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By G. Steven Bray
One of a myriad of causes of the housing collapse during the Great Recession was the absence of “skin-in-the-game.” Borrowers used no-money down loans to purchase homes, then walked away from those homes when the economy went sour. Given that they had put none of their savings into the homes, walking away was easier.
One way to achieve no-money down during that time was to use seller-provided down payment assistance with an FHA loan. The seller provided the necessary 3.5% down payment and usually boosted the home’s sale price a little to make up for it. Congress outlawed this practice in 2008, mandating that no party with a financial interest in the home sale – including the seller, the agents, and the lender – could provide the homebuyer’s down payment funds. However, the law allowed governmental programs to continue providing down payment assistance.
Well, where there’s a will, there’s a way, and an entrepreneurial fellow in UT partnered with the Paiutes tribal government to create a fund, the Chenoa Fund, that lenders could use for down payment assistance. Whereas government down payment programs target homebuyers in the governmental jurisdictions, the Chenoa Fund was available nationwide, and it made a profit on the transactions.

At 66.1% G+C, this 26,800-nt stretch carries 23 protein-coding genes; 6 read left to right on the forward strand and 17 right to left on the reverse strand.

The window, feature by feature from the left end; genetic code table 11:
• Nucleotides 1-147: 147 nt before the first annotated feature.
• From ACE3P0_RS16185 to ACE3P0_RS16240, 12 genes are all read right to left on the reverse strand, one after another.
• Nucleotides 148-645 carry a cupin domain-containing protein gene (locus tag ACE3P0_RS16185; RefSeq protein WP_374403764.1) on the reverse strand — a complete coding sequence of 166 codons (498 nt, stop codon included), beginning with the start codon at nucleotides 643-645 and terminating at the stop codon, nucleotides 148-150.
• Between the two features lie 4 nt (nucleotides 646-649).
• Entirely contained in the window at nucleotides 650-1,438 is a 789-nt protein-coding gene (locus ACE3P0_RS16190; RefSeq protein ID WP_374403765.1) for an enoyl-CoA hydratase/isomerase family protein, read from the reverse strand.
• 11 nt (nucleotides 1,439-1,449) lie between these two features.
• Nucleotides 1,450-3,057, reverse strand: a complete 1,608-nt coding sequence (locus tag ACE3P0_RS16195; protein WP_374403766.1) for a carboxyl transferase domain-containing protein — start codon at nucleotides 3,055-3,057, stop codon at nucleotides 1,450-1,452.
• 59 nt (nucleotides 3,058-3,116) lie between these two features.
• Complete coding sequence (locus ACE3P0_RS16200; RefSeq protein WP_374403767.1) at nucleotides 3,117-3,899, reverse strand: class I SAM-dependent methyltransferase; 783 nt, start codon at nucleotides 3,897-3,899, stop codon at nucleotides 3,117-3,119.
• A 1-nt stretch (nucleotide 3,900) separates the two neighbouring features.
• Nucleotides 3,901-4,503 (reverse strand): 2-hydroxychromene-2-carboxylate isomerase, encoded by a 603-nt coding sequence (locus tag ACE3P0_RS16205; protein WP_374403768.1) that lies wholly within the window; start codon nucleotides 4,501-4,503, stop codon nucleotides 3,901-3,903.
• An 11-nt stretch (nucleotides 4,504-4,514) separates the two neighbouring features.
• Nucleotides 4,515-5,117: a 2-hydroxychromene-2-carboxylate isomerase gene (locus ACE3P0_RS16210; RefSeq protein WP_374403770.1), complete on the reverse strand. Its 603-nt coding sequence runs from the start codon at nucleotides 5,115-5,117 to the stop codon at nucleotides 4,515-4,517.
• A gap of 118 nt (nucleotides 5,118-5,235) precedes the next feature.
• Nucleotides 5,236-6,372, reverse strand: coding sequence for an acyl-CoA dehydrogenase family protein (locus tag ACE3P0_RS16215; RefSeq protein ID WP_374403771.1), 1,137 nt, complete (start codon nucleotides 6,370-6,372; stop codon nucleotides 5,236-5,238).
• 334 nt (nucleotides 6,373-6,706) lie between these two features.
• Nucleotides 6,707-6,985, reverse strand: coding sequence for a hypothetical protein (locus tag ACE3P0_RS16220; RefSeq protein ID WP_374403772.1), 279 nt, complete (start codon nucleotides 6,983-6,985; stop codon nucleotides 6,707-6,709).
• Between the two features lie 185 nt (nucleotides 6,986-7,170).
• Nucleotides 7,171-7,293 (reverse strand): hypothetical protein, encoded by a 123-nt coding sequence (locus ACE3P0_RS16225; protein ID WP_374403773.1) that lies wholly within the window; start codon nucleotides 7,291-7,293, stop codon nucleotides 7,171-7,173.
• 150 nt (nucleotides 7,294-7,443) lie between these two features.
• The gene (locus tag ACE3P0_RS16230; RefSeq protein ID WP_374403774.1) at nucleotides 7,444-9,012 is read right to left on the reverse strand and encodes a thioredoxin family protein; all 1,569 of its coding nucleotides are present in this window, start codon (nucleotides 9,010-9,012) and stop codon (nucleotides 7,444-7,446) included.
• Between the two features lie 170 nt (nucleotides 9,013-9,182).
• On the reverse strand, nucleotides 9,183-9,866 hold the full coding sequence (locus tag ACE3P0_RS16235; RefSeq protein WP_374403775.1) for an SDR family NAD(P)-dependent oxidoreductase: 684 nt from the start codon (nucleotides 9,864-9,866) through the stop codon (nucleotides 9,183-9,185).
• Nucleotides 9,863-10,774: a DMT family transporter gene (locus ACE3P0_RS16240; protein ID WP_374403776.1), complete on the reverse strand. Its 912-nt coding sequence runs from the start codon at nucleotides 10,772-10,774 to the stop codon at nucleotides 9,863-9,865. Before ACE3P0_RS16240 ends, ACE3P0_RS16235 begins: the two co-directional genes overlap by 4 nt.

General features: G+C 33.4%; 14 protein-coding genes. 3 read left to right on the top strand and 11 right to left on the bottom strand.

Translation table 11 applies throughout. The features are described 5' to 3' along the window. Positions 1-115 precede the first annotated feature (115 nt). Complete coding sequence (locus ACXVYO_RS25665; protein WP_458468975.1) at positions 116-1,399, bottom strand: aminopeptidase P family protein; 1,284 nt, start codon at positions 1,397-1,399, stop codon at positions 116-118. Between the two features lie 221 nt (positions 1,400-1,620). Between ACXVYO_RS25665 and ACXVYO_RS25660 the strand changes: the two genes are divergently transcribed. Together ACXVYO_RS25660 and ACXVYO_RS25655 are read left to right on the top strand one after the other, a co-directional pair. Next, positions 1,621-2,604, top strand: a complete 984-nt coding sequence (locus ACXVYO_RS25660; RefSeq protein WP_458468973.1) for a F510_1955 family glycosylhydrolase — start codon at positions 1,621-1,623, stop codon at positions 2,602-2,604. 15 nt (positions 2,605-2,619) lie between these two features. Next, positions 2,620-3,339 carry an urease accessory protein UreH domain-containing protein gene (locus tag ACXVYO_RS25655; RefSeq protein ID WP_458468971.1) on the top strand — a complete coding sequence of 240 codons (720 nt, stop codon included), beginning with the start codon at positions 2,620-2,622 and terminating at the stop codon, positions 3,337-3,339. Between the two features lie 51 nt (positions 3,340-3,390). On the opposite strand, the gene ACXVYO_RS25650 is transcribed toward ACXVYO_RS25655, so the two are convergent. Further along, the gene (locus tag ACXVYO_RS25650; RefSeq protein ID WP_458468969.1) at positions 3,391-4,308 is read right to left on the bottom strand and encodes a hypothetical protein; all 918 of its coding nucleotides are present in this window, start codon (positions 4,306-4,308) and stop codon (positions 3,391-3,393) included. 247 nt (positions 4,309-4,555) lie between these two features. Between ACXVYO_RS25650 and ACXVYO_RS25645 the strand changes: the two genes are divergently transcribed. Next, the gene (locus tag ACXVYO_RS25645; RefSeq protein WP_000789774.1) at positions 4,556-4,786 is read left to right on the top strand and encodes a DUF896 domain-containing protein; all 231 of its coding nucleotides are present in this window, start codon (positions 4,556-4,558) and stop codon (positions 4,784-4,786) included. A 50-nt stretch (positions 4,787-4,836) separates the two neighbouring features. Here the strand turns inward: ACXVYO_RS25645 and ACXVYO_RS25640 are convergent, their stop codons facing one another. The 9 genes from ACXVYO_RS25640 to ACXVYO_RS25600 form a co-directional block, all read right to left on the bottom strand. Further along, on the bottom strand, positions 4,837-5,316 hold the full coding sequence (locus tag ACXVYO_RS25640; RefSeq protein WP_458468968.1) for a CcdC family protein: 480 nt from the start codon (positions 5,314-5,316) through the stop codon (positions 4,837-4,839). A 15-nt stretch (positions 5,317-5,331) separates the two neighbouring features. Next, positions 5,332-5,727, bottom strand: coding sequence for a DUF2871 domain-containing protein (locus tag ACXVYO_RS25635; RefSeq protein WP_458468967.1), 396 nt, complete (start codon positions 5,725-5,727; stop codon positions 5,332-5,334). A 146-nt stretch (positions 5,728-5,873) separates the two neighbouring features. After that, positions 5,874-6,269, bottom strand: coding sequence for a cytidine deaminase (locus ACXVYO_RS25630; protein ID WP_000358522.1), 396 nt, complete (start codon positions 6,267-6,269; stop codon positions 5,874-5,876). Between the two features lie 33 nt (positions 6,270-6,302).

Borrowers in down payment assistance programs become delinquent about twice as often as those who use their own funds, and the Feds see these programs as an increasing risk to the FHA Mutual Mortgage Insurance Fund, which backstops FHA mortgages.
Last week, HUD published new guidelines that clarify which entities can provide down payment assistance. The guidelines seem to target the Chenoa Fund, and it will be interesting to see how it responds.
But that still leaves the bigger issue of higher default rates for down payment assisted loans unaddressed. Many of these programs offer the assistance in exchange for higher-than-market interest rates, which stretch a homebuyer’s ability to repay the mortgage. In addition, they perpetuate the problem Congress thought it had addressed in 2008 – homeowners with no skin in the game.